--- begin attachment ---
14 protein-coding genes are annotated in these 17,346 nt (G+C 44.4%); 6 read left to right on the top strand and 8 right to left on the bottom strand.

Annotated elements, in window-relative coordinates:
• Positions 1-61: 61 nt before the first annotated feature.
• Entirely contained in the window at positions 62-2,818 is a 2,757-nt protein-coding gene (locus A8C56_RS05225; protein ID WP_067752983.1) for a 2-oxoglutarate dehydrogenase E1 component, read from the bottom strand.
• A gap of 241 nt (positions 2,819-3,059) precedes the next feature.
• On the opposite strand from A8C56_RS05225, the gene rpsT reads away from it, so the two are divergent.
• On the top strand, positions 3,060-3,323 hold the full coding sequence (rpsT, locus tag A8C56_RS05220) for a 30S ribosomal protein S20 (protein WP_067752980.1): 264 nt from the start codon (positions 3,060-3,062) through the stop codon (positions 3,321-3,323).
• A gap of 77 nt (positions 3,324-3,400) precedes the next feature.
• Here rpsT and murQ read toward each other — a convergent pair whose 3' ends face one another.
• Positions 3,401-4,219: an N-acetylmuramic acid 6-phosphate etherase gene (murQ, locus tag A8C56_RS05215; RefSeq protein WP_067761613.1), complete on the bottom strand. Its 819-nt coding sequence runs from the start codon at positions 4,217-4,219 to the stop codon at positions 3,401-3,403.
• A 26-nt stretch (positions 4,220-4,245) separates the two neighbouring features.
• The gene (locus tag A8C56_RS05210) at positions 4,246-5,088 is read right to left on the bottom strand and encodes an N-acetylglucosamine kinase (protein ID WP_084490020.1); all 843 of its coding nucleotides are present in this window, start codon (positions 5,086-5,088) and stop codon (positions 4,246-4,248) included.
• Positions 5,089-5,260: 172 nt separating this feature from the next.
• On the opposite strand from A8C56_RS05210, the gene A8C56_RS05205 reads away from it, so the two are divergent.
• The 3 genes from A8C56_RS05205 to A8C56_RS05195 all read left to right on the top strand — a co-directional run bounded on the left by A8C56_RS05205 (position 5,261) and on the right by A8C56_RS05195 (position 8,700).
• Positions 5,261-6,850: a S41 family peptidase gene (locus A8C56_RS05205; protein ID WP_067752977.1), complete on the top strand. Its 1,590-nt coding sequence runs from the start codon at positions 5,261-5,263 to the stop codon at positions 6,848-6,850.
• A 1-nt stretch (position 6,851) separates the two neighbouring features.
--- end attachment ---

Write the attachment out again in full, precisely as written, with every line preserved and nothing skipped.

14 protein-coding genes are annotated in these 17,346 nt (G+C 44.4%); 6 read left to right on the top strand and 8 right to left on the bottom strand.

Annotated elements, in window-relative coordinates:
• Positions 1-61: 61 nt before the first annotated feature.
• Entirely contained in the window at positions 62-2,818 is a 2,757-nt protein-coding gene (locus A8C56_RS05225; protein ID WP_067752983.1) for a 2-oxoglutarate dehydrogenase E1 component, read from the bottom strand.
• A gap of 241 nt (positions 2,819-3,059) precedes the next feature.
• On the opposite strand from A8C56_RS05225, the gene rpsT reads away from it, so the two are divergent.
• On the top strand, positions 3,060-3,323 hold the full coding sequence (rpsT, locus tag A8C56_RS05220) for a 30S ribosomal protein S20 (protein WP_067752980.1): 264 nt from the start codon (positions 3,060-3,062) through the stop codon (positions 3,321-3,323).
• A gap of 77 nt (positions 3,324-3,400) precedes the next feature.
• Here rpsT and murQ read toward each other — a convergent pair whose 3' ends face one another.
• Positions 3,401-4,219: an N-acetylmuramic acid 6-phosphate etherase gene (murQ, locus tag A8C56_RS05215; RefSeq protein WP_067761613.1), complete on the bottom strand. Its 819-nt coding sequence runs from the start codon at positions 4,217-4,219 to the stop codon at positions 3,401-3,403.
• A 26-nt stretch (positions 4,220-4,245) separates the two neighbouring features.
• The gene (locus tag A8C56_RS05210) at positions 4,246-5,088 is read right to left on the bottom strand and encodes an N-acetylglucosamine kinase (protein ID WP_084490020.1); all 843 of its coding nucleotides are present in this window, start codon (positions 5,086-5,088) and stop codon (positions 4,246-4,248) included.
• Positions 5,089-5,260: 172 nt separating this feature from the next.
• On the opposite strand from A8C56_RS05210, the gene A8C56_RS05205 reads away from it, so the two are divergent.
• The 3 genes from A8C56_RS05205 to A8C56_RS05195 all read left to right on the top strand — a co-directional run bounded on the left by A8C56_RS05205 (position 5,261) and on the right by A8C56_RS05195 (position 8,700).
• Positions 5,261-6,850: a S41 family peptidase gene (locus A8C56_RS05205; protein ID WP_067752977.1), complete on the top strand. Its 1,590-nt coding sequence runs from the start codon at positions 5,261-5,263 to the stop codon at positions 6,848-6,850.
• A 1-nt stretch (position 6,851) separates the two neighbouring features.